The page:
The center now owns three quarters of the building it is in and will use the $1 million to pay off that mortgage and to also buy the additional 4,000 square feet of space. That will give the center 12,000 square feet.

Eliminating the monthly mortgage payment will allow the center to instead spend that $4,500 to on its programs.

In addition to child care, the center also offers family strengthening and education services, youth and teen programs, Parents as Teachers home visits and parent education classes. The center's budget is generated by 38 percent grants, 32 percent government reimbursement and 20 percent parent fees, Cohen said.
The center’s day care is licensed for 70 children and currently has 57 enrolled, Cohen said. The expansion will allow the center to increase its capacity to 105 children and allow it to create a special playground for younger children.

Friday, December 25, 2009

Windsor pot shop to stay open despite moratorium - The Denver Post

Windsor pot shop to stay open despite moratorium - The Denver Post
WINDSOR, Colo.—Dozens of Colorado towns have put moratoriums on medical marijuana dispensaries.

One northern Colorado pot shop says it'll stay open anyway.

The Medigrow dispensary in Windsor says it will defy a moratorium passed Dec. 16 in the Weld County town. Medigrow opened five days before the moratorium was approved, but it was not included on a list of dispensaries that could stay open during the moratorium.

Windsor officials say the dispensary could be fined up to $300 a day for staying open despite the moratorium. Dispensary owners tell The (Greeley) Tribune that they'll pay any fines while they contest being left off the list.

Two dispensaries in Windsor have been allowed to stay open during the moratorium. A Feb. 18 court date has been set for the Medigrow dispute.

Thursday, December 24, 2009

Smart Answers On Recidivism

The New York Times
Faced with soaring prison costs, states are finally focusing on policies that would help former prisoners stay out of jail after they are released. Some legislatures are reshaping laws that land parolees back inside for technical violations that should be dealt with on the outside. More than a dozen cities and counties have taken steps that make it easier for qualified ex-offenders to land government jobs, except in education and law enforcement and other sensitive areas from which people with convictions are normally barred by law.
Still, the nation as a whole needs to do much more about laws that marginalize former offenders — and often drive them back to jail — by denying them voting rights, parental rights, drivers licenses and access to public housing, welfare and food stamps, even in cases where they have led blameless lives after prison.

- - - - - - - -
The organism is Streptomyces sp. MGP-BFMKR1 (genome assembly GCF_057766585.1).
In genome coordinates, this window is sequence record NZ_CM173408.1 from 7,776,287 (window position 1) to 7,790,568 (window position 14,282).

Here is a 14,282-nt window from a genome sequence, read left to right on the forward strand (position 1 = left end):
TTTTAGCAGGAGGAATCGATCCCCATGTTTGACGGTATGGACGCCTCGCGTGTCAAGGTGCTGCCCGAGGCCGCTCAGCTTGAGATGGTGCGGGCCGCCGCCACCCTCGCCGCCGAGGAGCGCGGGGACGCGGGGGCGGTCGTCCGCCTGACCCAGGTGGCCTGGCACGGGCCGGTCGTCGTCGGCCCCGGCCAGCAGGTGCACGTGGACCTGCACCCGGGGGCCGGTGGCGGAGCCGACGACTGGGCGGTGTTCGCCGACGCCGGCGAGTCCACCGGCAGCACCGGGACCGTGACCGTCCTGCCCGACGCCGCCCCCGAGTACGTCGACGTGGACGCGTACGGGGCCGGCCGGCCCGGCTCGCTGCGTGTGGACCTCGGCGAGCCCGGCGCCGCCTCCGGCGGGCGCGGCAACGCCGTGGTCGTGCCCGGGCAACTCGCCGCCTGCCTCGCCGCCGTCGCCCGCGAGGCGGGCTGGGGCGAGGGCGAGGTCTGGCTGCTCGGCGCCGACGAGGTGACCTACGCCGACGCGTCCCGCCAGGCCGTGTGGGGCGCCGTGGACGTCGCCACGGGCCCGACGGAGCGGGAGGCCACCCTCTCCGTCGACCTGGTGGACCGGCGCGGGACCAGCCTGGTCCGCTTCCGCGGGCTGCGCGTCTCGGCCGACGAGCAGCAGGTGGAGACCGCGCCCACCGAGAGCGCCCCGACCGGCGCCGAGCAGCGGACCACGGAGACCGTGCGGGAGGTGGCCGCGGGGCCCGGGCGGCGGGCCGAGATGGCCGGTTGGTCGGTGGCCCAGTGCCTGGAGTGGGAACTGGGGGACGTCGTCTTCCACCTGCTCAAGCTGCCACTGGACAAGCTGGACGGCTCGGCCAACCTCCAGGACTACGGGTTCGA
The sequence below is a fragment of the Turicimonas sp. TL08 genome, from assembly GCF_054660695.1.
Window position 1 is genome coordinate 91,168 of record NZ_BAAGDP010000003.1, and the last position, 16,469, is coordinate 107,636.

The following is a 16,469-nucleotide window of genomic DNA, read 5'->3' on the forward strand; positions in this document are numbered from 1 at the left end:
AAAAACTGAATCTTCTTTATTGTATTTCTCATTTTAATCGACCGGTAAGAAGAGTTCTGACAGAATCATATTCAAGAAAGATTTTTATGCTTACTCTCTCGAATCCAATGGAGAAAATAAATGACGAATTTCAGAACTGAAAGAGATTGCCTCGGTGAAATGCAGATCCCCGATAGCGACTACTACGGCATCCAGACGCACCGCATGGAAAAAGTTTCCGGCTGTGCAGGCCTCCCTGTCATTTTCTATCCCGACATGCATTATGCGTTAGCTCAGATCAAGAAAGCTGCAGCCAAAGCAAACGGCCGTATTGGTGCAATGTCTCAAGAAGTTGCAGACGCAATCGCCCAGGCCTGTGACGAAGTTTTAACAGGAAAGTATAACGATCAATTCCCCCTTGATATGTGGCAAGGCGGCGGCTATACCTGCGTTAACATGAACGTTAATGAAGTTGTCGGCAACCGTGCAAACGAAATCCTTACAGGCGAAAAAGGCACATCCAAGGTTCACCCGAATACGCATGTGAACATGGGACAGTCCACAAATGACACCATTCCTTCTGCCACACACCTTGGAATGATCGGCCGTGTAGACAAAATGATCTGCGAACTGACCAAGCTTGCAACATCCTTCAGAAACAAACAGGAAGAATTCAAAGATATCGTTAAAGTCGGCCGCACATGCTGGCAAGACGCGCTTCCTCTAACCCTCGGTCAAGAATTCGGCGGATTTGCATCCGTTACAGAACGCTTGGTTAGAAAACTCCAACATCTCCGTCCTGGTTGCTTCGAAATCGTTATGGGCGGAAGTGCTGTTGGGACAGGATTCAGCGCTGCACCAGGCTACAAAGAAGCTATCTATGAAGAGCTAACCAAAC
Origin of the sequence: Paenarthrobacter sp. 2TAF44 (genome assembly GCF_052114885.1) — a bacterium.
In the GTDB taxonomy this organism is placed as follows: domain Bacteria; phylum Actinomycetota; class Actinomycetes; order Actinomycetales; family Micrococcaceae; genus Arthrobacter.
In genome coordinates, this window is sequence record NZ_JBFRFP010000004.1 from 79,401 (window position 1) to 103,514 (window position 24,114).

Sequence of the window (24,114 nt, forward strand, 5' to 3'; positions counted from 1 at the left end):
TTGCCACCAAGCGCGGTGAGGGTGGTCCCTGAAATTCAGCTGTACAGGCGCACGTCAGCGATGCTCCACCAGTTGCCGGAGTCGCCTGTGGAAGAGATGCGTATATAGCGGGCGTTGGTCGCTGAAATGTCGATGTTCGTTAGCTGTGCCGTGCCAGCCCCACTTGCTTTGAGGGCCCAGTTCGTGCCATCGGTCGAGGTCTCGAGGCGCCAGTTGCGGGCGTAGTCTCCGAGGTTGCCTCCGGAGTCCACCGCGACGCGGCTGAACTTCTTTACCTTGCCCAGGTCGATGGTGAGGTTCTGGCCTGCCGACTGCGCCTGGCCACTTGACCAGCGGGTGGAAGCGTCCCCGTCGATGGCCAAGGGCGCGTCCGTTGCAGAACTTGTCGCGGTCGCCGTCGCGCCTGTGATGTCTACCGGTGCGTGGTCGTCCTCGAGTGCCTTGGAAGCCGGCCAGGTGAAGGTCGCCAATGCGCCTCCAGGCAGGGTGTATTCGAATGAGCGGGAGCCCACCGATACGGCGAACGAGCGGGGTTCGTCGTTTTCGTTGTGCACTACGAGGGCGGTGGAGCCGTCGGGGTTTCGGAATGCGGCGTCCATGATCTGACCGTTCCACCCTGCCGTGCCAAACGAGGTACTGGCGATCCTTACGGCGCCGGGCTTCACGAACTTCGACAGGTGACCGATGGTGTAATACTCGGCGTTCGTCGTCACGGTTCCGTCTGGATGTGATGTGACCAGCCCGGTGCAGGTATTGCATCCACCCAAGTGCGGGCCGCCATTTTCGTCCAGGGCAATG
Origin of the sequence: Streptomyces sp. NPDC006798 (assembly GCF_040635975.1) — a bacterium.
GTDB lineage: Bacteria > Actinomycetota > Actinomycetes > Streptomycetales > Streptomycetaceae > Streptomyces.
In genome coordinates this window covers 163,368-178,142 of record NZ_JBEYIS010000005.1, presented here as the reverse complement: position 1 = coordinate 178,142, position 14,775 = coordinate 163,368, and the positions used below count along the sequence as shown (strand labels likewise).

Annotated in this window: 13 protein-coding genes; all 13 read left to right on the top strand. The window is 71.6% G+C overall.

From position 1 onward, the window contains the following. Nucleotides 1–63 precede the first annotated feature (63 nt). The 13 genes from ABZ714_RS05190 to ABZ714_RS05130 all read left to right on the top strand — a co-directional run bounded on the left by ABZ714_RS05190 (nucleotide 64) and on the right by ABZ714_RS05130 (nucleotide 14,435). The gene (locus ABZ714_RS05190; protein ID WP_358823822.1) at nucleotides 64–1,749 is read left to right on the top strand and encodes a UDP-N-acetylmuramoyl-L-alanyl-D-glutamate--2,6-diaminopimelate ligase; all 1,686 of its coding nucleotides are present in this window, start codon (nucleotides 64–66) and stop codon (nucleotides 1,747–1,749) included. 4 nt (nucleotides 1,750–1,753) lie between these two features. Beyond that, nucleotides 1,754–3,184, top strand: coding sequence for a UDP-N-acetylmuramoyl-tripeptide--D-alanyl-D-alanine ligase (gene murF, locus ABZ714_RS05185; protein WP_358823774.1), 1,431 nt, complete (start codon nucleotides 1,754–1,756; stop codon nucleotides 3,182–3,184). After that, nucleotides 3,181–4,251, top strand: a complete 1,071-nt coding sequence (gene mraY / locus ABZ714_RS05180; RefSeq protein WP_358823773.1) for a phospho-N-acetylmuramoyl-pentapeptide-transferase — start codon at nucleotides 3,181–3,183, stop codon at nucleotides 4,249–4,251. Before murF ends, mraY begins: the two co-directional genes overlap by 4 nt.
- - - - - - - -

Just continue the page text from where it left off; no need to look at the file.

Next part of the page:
New Jersey — a state with a terrible record of marginalizing former prisoners — could lead the way. Before the State Legislature in Trenton is a comprehensive package of reforms that would help ex-offenders rejoin society’s mainstream and lower the chances, and costs, of recidivism.
New Jersey lawmakers heard some depressing testimony in hearings leading up to the legislation. Deterred by barriers to jobs, housing and education, about two-thirds of the people released from prison in New Jersey end up back inside within three years. Since taxpayers spend about $48,000 per prison inmate per year, by some estimates, the state could reap significant savings from even a small decline in the return-to-prison rate.

Friends bond priest out of jail | Greeley Tribune

For the first time in almost five months, a Catholic priest who came to Weld County last August to protest nuclear weapons is out of jail.

Friends of Father Carl Kabat, 76, bonded him out of jail Monday — with his permission — after his first day of trial on misdemeanor charges of criminal mischief and trespassing at a nuclear missile silo near New Raymer.

For a case involving misdemeanor charges, Monday's trial unfolded as if attorneys were dealing with more serious crimes in a weeklong case, taking almost an entire day, for example, to pick a jury of seven. Attorneys are objecting at the slightest misstep of the opposing table.

Both charges carry at most a year in jail upon conviction. If that happens, Kabat would get credit for the nearly five months he's already served.

The nature of the case, however, involves a breach of national security and a much broader concern of Catholic condemnation of nuclear weapons as a “crime against humanity.”

On Aug. 6 — the anniversary of the American bombing of Hiroshima in 1945 — Kabat drove from St. Louis to Colorado to protest nuclear weapons. He went to the N-8 missile silo of Colo. 14 west of New Raymer, hung up banners for his cause, cut a hole in the fence and went inside and prayed until he was arrested by authorities from Warren Air Force Base from Cheyenne. He's been in jail since that day, refusing to post bond to get out.

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Arapahoe DA targets probationers using medical marijuana - The Denver Post